High Court: Offence of failing to disclose information is unconstitutional

A man who exercised his right to remain silent while being interrogated for murder in 2007 has successfully challenged the constitutionality of s. 9(1)(b) of the Offences Against the State (Amendment) Act 1998 – with which he was charged for failing to disclose information regarding the murder for which he was arrested.

In the High Court, he successfully argued that the offence created by that section breached his right to silence and that the section had the effect that an accused could be prosecuted for exercising his constitutionally protected right.


The plaintiff, Michael Sweeney, became a suspect in the investigation into the killing of Tom Ward in Sligo in 2007.

Mr Sweeney was interviewed informally twice by Gardaí, and was cautioned that he had the right to remain silent. Mr Sweeny was then arrested on suspicion of murder, detained and interrogated by Gardaí – but he was not charged with the murder.

At no time during interview was Mr Sweeney told that his failure to respond to questioning could lead to a charge being levied under s. 9(1)(b) of the Offences Against the State (Amendment) Act 1998.

In 2014, Mr Sweeney was sent forward for trial to Sligo Circuit Criminal Court having been charged with an offence of failing to disclose information which could assist in “the apprehension, prosecution or conviction of any other person for a serious offence” contrary to s. 9(1)(b) of the Offences Against the State (Amendment) Act 1998 – namely Mr Ward’s murder.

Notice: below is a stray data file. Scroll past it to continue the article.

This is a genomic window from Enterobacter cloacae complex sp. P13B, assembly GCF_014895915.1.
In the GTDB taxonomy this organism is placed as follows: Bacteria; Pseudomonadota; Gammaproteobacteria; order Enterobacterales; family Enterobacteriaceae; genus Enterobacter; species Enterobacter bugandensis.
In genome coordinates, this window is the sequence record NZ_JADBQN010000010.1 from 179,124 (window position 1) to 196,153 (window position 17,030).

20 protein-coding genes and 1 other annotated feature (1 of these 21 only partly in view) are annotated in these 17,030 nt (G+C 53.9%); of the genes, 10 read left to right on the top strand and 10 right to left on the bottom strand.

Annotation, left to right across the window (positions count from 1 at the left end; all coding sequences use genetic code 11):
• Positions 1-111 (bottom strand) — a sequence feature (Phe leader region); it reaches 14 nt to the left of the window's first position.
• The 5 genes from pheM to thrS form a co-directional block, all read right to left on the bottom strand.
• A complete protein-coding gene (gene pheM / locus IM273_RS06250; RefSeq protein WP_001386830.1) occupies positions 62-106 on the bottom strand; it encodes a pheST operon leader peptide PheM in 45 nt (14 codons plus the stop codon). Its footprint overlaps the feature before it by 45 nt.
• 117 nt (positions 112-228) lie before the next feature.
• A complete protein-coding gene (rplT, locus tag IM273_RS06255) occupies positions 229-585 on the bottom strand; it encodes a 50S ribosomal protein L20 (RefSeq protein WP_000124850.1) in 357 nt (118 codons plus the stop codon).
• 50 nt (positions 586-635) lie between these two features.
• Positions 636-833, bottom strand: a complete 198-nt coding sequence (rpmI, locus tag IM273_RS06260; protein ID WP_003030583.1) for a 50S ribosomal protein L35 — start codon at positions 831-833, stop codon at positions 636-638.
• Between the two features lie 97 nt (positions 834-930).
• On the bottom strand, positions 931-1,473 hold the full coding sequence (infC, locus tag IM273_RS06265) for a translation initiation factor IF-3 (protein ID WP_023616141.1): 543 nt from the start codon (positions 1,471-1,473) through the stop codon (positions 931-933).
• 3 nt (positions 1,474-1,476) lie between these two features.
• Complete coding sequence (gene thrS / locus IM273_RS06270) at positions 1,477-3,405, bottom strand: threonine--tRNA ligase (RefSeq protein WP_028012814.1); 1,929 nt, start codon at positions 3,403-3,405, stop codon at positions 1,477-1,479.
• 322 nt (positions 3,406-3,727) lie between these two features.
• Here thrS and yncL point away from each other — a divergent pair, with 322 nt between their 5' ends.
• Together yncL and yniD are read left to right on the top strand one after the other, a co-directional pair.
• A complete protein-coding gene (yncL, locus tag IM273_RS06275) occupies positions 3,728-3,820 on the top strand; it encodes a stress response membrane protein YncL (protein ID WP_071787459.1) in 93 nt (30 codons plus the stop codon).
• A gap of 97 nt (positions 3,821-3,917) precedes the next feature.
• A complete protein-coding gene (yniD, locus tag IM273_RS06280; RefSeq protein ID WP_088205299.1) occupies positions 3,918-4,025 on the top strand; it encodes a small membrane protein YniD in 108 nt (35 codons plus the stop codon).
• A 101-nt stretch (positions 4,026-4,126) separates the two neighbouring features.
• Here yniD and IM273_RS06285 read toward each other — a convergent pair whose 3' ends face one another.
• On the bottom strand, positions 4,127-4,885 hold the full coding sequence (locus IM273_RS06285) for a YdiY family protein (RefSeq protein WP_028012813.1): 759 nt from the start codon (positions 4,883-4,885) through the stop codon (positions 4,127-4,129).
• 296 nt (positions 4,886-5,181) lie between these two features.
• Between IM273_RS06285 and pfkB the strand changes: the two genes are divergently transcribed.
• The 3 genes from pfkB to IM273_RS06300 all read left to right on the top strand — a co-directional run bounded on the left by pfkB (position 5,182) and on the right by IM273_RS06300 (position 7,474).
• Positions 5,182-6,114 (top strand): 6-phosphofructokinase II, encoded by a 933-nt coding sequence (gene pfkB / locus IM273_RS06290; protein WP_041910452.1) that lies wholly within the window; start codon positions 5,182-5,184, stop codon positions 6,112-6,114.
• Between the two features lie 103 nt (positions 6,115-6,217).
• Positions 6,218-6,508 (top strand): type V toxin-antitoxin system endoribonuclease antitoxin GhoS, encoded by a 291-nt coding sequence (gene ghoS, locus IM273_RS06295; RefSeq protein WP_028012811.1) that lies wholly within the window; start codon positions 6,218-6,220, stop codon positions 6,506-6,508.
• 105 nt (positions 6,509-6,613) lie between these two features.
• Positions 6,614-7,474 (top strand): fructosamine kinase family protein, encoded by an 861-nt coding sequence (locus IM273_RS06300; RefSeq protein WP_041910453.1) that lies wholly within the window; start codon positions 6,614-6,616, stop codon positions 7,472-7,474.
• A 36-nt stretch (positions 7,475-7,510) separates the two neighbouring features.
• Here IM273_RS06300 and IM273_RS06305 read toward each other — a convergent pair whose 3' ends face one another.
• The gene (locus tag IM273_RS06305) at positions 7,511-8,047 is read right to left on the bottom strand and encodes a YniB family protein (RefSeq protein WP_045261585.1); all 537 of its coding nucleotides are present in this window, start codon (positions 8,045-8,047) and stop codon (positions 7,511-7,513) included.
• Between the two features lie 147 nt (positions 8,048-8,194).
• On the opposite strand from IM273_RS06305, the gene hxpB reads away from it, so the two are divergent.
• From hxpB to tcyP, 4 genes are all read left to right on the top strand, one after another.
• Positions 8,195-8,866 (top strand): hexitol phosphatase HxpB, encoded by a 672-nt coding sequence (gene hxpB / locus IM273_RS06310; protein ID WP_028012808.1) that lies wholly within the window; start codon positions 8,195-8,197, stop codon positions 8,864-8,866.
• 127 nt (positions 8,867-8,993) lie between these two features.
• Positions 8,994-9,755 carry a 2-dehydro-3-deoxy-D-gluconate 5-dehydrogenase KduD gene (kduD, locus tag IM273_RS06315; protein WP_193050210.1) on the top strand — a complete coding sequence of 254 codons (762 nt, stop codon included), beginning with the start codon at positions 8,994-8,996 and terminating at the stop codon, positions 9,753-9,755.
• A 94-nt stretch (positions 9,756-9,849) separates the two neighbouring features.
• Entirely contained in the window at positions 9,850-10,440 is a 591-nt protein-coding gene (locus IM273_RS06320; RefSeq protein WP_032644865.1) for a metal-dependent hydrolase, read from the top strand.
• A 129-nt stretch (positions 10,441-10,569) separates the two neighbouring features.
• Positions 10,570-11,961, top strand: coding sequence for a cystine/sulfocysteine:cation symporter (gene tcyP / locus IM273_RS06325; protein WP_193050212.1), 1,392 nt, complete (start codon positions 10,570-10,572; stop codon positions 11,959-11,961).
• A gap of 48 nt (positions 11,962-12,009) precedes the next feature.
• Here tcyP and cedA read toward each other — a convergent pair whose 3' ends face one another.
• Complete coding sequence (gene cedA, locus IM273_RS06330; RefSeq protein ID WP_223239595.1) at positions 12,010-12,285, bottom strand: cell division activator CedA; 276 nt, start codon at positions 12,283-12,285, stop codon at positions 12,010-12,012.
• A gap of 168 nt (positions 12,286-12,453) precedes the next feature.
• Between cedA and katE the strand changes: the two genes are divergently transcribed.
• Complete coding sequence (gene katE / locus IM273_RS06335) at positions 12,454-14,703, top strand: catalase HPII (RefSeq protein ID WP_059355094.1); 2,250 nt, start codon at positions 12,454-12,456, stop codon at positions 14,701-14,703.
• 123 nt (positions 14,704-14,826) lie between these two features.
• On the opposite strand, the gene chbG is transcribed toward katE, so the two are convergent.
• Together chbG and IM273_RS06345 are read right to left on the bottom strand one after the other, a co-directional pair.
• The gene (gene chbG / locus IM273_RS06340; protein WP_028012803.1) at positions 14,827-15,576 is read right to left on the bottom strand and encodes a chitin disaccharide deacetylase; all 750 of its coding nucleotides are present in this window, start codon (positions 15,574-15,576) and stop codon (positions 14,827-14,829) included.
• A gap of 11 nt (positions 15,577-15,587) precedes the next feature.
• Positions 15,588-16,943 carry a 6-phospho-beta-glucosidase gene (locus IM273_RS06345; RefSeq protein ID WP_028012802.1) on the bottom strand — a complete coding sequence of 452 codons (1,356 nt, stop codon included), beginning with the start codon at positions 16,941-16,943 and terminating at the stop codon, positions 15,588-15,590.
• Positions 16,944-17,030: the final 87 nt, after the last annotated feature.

Mr Sweeney argued that he faced prosecution for having remained silent, and for exercising a right deriving from the Constitution.

The proceedings concern the sole question of whether it is constitutionally permissible to create an offence of remaining silent in regard to the possible commission of an offence by another.

Ms Justice Baker stated that this dilemma was explained in R. v. Director of Serious Fraud Office Ex p. Smith AC 1 and in Re National Irish Bank Ltd. (No.1) 3 I.R. 145

Justice Baker rejected the argument’s on behalf of The State that the case had not been proved in evidence (Order 19, r. 13 of the Rules of the Superior Courts considered by the Court), and that the relief sought was more properly a matter for the trial court

(Bita v. DPP & Ors. IEHC 288, Wall v. DPP IESC 56, Ryan v. Director of Public Prosecutions I.R. 232, McFarlane v. DPP (Unreported, Supreme Court, 2016), and McNulty v. DPP 3 I.R. 572 distinguished by the Court)

The right to remain silent under interrogation

Justice Baker identified The State (McCarthy) v. Lennon I.R. 485 as a useful starting point to understand the nature of the right to silence; which she said remained a “useful guide to the source of the right to remain silent, and roots it firmly in the allied principle against self-incrimination, recognised by all of the judges in the Supreme Court in that case as being one of antiquity and soundness”.